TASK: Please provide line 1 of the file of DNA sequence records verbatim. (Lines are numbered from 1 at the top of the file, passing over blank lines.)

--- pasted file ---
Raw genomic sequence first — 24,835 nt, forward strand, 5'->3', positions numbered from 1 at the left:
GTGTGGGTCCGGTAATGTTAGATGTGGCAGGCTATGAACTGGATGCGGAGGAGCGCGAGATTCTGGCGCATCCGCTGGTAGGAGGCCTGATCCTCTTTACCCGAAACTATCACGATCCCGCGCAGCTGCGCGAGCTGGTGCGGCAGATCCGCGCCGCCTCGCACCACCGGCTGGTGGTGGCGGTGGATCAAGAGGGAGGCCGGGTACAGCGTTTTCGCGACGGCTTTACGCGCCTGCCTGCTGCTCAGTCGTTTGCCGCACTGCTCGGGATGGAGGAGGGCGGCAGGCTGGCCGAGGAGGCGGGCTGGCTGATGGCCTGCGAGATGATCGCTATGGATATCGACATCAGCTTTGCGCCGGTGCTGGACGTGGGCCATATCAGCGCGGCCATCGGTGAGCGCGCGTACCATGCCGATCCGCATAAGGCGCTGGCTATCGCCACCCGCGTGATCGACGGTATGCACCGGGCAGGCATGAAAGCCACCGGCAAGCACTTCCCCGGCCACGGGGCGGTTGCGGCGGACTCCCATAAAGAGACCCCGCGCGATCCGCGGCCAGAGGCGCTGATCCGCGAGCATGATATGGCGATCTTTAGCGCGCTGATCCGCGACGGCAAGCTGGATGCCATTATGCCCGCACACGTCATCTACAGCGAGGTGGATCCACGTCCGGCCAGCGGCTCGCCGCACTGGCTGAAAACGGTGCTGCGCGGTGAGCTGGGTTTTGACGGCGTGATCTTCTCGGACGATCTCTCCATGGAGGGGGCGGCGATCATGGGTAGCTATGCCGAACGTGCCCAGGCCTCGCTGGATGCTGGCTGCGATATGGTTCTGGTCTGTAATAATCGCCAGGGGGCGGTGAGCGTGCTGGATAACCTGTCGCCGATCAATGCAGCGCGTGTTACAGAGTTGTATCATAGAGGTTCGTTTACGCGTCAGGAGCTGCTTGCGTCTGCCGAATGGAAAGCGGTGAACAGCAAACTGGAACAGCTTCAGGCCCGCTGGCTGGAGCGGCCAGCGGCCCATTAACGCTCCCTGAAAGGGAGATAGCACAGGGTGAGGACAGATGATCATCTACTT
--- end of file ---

Raw genomic sequence first — 24,835 nt, forward strand, 5'->3', positions numbered from 1 at the left: